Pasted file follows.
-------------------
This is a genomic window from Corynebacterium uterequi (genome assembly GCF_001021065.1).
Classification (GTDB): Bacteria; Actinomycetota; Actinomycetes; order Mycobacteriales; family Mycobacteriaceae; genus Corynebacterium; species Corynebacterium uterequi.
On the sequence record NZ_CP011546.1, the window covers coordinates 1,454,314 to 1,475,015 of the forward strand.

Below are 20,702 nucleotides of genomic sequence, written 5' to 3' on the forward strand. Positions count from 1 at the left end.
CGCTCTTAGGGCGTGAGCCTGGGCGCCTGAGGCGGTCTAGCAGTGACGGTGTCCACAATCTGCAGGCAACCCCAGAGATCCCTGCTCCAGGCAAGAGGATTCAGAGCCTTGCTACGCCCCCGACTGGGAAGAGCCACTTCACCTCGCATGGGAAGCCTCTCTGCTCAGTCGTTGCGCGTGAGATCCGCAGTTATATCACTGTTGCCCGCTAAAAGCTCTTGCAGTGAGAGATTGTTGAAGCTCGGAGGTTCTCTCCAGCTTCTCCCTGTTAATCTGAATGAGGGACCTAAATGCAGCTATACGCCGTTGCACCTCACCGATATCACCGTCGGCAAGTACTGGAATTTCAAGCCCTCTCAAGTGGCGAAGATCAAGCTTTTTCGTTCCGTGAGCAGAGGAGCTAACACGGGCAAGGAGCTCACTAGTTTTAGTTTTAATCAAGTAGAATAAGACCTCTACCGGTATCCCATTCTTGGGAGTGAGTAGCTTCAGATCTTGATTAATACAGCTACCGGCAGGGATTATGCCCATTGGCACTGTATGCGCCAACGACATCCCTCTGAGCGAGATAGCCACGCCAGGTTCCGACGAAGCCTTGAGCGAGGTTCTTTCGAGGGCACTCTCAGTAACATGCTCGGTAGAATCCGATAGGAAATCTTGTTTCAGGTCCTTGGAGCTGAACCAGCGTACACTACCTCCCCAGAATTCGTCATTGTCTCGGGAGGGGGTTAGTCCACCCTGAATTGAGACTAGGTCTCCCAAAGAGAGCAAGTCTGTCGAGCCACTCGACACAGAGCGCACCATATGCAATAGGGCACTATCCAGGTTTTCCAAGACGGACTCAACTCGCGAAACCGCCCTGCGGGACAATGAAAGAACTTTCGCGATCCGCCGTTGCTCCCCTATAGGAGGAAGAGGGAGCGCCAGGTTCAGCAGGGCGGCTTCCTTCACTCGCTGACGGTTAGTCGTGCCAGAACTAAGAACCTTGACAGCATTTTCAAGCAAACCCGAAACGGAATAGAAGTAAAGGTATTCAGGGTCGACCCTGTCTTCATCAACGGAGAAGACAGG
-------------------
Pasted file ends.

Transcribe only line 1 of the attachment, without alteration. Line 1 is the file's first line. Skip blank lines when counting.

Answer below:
This is a genomic window from Corynebacterium uterequi (genome assembly GCF_001021065.1).